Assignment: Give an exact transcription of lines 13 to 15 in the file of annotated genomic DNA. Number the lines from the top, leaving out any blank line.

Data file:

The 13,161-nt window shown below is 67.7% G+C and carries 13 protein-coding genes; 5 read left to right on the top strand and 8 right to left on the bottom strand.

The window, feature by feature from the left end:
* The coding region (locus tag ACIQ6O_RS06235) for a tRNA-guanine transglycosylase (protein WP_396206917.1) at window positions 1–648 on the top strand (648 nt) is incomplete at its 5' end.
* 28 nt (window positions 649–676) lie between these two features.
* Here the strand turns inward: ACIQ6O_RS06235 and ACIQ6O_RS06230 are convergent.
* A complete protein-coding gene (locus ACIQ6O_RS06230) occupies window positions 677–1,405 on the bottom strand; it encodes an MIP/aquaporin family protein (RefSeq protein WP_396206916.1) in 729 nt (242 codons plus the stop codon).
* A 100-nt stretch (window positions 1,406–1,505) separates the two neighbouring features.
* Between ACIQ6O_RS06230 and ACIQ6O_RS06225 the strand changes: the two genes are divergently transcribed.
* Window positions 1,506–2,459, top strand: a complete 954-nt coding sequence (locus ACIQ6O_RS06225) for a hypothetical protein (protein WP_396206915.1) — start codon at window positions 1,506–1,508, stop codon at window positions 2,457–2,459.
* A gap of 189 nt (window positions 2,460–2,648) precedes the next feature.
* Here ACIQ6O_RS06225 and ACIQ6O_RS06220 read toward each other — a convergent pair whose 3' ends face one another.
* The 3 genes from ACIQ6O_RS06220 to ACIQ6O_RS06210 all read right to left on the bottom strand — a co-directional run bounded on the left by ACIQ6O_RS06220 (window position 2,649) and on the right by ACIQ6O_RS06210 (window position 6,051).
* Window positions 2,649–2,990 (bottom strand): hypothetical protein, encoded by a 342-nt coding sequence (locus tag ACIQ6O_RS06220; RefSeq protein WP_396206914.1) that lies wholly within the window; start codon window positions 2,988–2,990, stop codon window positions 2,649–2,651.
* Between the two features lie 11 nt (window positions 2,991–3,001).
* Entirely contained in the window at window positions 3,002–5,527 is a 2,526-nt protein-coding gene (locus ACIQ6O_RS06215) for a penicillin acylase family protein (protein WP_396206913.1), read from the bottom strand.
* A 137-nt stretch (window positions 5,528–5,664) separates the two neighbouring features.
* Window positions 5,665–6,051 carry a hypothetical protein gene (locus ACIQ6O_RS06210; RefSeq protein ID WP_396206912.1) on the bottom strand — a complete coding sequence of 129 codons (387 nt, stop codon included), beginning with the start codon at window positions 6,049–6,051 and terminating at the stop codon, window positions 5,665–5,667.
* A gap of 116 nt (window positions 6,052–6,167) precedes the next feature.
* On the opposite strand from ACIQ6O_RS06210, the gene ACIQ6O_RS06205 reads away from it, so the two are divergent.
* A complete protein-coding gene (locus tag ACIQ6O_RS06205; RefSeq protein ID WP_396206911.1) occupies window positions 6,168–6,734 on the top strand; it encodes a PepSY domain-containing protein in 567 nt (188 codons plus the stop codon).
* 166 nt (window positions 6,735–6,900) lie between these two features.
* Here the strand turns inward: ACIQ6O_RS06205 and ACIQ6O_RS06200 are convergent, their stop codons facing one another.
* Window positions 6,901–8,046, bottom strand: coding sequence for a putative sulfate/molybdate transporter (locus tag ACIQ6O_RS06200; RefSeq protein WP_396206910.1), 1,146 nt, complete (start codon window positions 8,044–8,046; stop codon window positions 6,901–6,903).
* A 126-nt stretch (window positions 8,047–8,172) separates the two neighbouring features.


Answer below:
* Window positions 2,649–2,990 (bottom strand): hypothetical protein, encoded by a 342-nt coding sequence (locus tag ACIQ6O_RS06220; RefSeq protein WP_396206914.1) that lies wholly within the window; start codon window positions 2,988–2,990, stop codon window positions 2,649–2,651.
* Between the two features lie 11 nt (window positions 2,991–3,001).
* Entirely contained in the window at window positions 3,002–5,527 is a 2,526-nt protein-coding gene (locus ACIQ6O_RS06215) for a penicillin acylase family protein (protein WP_396206913.1), read from the bottom strand.